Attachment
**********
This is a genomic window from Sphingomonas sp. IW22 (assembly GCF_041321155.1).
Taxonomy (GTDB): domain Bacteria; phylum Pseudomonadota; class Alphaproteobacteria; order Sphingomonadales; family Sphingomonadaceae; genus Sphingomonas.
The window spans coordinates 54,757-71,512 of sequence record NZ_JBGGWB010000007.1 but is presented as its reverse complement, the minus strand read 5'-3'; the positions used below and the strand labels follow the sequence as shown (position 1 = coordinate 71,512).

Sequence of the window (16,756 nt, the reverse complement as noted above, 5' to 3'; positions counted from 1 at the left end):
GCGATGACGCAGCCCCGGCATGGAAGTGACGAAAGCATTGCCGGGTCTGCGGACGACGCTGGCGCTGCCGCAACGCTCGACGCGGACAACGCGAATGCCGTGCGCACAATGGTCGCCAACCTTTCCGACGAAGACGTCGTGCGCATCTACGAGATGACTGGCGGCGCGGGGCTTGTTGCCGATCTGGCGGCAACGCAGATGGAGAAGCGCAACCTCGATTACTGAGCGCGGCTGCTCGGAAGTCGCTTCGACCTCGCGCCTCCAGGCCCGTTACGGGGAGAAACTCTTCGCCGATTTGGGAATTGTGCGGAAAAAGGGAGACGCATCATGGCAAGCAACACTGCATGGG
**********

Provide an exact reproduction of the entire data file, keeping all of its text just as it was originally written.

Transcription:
This is a genomic window from Sphingomonas sp. IW22 (assembly GCF_041321155.1).
Taxonomy (GTDB): domain Bacteria; phylum Pseudomonadota; class Alphaproteobacteria; order Sphingomonadales; family Sphingomonadaceae; genus Sphingomonas.
The window spans coordinates 54,757-71,512 of sequence record NZ_JBGGWB010000007.1 but is presented as its reverse complement, the minus strand read 5'-3'; the positions used below and the strand labels follow the sequence as shown (position 1 = coordinate 71,512).

Sequence of the window (16,756 nt, the reverse complement as noted above, 5' to 3'; positions counted from 1 at the left end):
GCGATGACGCAGCCCCGGCATGGAAGTGACGAAAGCATTGCCGGGTCTGCGGACGACGCTGGCGCTGCCGCAACGCTCGACGCGGACAACGCGAATGCCGTGCGCACAATGGTCGCCAACCTTTCCGACGAAGACGTCGTGCGCATCTACGAGATGACTGGCGGCGCGGGGCTTGTTGCCGATCTGGCGGCAACGCAGATGGAGAAGCGCAACCTCGATTACTGAGCGCGGCTGCTCGGAAGTCGCTTCGACCTCGCGCCTCCAGGCCCGTTACGGGGAGAAACTCTTCGCCGATTTGGGAATTGTGCGGAAAAAGGGAGACGCATCATGGCAAGCAACACTGCATGGG